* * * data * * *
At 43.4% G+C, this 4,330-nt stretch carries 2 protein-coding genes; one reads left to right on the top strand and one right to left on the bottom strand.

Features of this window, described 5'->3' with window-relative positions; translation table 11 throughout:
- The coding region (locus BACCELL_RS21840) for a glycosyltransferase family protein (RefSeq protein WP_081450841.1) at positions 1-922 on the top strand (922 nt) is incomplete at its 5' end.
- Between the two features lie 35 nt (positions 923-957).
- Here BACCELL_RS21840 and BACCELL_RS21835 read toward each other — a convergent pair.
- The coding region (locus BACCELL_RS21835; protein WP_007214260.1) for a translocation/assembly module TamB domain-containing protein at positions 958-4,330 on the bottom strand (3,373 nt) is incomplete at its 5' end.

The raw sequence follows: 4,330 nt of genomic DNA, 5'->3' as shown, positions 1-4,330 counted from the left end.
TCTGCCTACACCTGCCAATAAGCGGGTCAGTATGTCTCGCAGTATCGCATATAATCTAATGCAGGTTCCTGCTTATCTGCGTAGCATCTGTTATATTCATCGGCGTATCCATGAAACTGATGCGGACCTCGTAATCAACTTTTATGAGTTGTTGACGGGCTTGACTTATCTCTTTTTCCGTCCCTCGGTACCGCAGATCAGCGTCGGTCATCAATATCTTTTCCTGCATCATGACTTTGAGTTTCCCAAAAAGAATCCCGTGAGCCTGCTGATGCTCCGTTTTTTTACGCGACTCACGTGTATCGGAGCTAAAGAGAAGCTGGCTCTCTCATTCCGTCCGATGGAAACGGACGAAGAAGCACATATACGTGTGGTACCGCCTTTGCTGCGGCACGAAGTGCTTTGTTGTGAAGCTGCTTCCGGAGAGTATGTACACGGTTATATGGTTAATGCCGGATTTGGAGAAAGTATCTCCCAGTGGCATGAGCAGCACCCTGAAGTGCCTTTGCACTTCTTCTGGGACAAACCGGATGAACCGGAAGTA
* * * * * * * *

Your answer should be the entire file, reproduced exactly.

At 43.4% G+C, this 4,330-nt stretch carries 2 protein-coding genes; one reads left to right on the top strand and one right to left on the bottom strand.

Features of this window, described 5'->3' with window-relative positions; translation table 11 throughout:
- The coding region (locus BACCELL_RS21840) for a glycosyltransferase family protein (RefSeq protein WP_081450841.1) at positions 1-922 on the top strand (922 nt) is incomplete at its 5' end.
- Between the two features lie 35 nt (positions 923-957).
- Here BACCELL_RS21840 and BACCELL_RS21835 read toward each other — a convergent pair.
- The coding region (locus BACCELL_RS21835; protein WP_007214260.1) for a translocation/assembly module TamB domain-containing protein at positions 958-4,330 on the bottom strand (3,373 nt) is incomplete at its 5' end.

The raw sequence follows: 4,330 nt of genomic DNA, 5'->3' as shown, positions 1-4,330 counted from the left end.
TCTGCCTACACCTGCCAATAAGCGGGTCAGTATGTCTCGCAGTATCGCATATAATCTAATGCAGGTTCCTGCTTATCTGCGTAGCATCTGTTATATTCATCGGCGTATCCATGAAACTGATGCGGACCTCGTAATCAACTTTTATGAGTTGTTGACGGGCTTGACTTATCTCTTTTTCCGTCCCTCGGTACCGCAGATCAGCGTCGGTCATCAATATCTTTTCCTGCATCATGACTTTGAGTTTCCCAAAAAGAATCCCGTGAGCCTGCTGATGCTCCGTTTTTTTACGCGACTCACGTGTATCGGAGCTAAAGAGAAGCTGGCTCTCTCATTCCGTCCGATGGAAACGGACGAAGAAGCACATATACGTGTGGTACCGCCTTTGCTGCGGCACGAAGTGCTTTGTTGTGAAGCTGCTTCCGGAGAGTATGTACACGGTTATATGGTTAATGCCGGATTTGGAGAAAGTATCTCCCAGTGGCATGAGCAGCACCCTGAAGTGCCTTTGCACTTCTTCTGGGACAAACCGGATGAACCGGAAGTA